Laneways takes over from BDO

MATTHEW LITTLEWOOD
Last updated 05:00 11/02/2013

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Auckland no longer has the Big Day Out, but Laneways Music Festival might just be the next big thing. Matthew Littlewood gives his thoughts on the acts and general vibe of the festival.

Is it time to replace one institution with another? For the first time in more than 18 years, the Big Day Out did not come to Auckland. Perhaps its demise was inevitable, but it means that many music fans were left without their annual go-to music festival.

This brings us to Laneways. Silo Park at the Auckland waterfront can hold about 6000 at full capacity, a mere fraction of Mt Smart Stadium, so getting, say, Metallica, to play Laneways is just not an option.

Although Laneways has had an Auckland wing since 2010, this was my first experience of it- as a former Big Day Out veteran, I needed to get my fix somewhere. So how did it shape up?

The gates opened just after midday, with Norwegian folk duo Kings of Convenience. The title of the pair's 2001 debut, Quiet is the New Loud is indicative of their low-key approach. Over their hour-long performance, the music occasionally wafted aimlessly, but Erlend Øye and Eirik Glambek Bøe charmed the crowd with their amiable banter, and note-perfect harmonies: no one even seemed to mind that they went quite a bit over their running time...except for Street Chant.

"If you like clapping, you're gonna hate us", sneered guitarist Emily Littler, before the band launched into a typically stroppy set. It was a performance that promised a lot- Littler is a forceful and frank stage presence, while bassist Billie Rogers and drummer Alex Brown bounce off each other perfectly. Yet Kings of Convenience's meandering cut into Street Chant's already truncated set, and the band's monitors were shut down mid-song. Poor form from backstage staff.

Never mind, Minneapolis's Polica was up next- their electronic tinged indie seemed a winner with the crowd, but personally I would've liked more spike. Nice grooves, but ultimately a bit airy.

I decided to venture to the far end of Silo Park, just in time for Lawrence Arabia's set. Frontman, James Milne, sporting cricket whites soaked up the sun, while the full band- which included a horn and string section- breezily trotted through selections from latest album, the Sparrow. Perfectly pitched for a warm day.

The best thing about Wellington six-piece Phoenix Foundation's set was a good-humoured introduction from Auckland mayor Len Brown. Both the band and the crowd seemed to struggle with the fact that the set consisted almost entirely of new material. It lacked the sense of being swept up in a drunken melodic wave that can overtake their best performances. As for New Jersey boys Real Estate, they have the charm, but not the substance, to make their jangling sunshine-pop stick, but Iceland's Of Monsters and Men , with their anthem-ready folk-rock, got the biggest reaction of the day. The group's reliance on call-and-response games with the crowd was obvious but effective- and nearly every song hurtled to some sort of massive, soaring chorus. In short, they were custom-built for this environment. Alt-J, on the other hand, would have been better in an indoor setting. The British four-piece lacked stage presence, but their sound is oddly mesmeric: cluttered guitar-lines, deep bass frequencies and agitated, panicked vocals. Sometimes the sound's impact got lost in the open-air environment, but the band's intensity made up for it. On the back stage, Canadian duo Japandroids frenetic punk boogie was a winner, while Londoner Jessie Ware crooned as the sun went down. She's almost certainly going to be huge- she's gorgeous, she's got an alluring voice and her dub-step influenced take on modern R ‘n' B is undeniably trendy. It was occasionally too smooth for these ears, but she's nonetheless an engaging performer.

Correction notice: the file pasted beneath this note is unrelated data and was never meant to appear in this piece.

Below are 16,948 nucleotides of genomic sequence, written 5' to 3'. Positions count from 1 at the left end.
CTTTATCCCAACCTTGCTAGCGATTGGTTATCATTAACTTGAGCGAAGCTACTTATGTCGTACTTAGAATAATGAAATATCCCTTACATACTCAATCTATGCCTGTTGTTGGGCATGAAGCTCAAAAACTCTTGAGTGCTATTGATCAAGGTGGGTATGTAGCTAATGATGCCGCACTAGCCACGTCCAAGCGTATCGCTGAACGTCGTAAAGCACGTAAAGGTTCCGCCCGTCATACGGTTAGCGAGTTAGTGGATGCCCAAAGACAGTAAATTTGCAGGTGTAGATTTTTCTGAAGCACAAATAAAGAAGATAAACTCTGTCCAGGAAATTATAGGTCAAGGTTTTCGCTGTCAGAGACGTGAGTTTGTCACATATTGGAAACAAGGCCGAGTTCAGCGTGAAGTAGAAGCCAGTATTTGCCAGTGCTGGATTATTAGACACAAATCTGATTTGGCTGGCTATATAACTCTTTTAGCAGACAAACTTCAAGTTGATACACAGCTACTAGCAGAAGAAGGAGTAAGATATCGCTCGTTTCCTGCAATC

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Unfortunately, I couldn't make it to Bailter Space's set, and I wished I couldn't hear Yeasayer. Everything about their sound is ugly and needlessly processed. Thank goodness for Bat for Lashes. Singer Natasha Khan was utterly at ease on the big stage, and her flair for melodrama, along with her striking voice, controlled the crowd. Everything about her performance, from her banter with the crowd to the way she paced the set- ending with a spirited rendition of "Daniel"- worked perfectly.

Finally, it was time for headliners Tame Impala. The Perth band's second LP, Lonerism, is so densely layered in its "psychedelia"-influenced rock that it's surprising how much more expansive it sounded in a live setting. Sure, it sometimes felt like the separate band members were all playing different versions of the same song, yet it all came together at the right moment.

But did Laneways fill the Big Day Out-sized gap? The organisers need to decide how much more they can expand it, right down to the variety of acts on show. The size of the venue, as well as simple things such as making sure the bar doesn't run out of alcohol, also need to be addressed. Even so, Laneways has deservedly cemented its place on the calendar. I'll be back next year- it was, after all, a Good Day Out.

- The Timaru Herald

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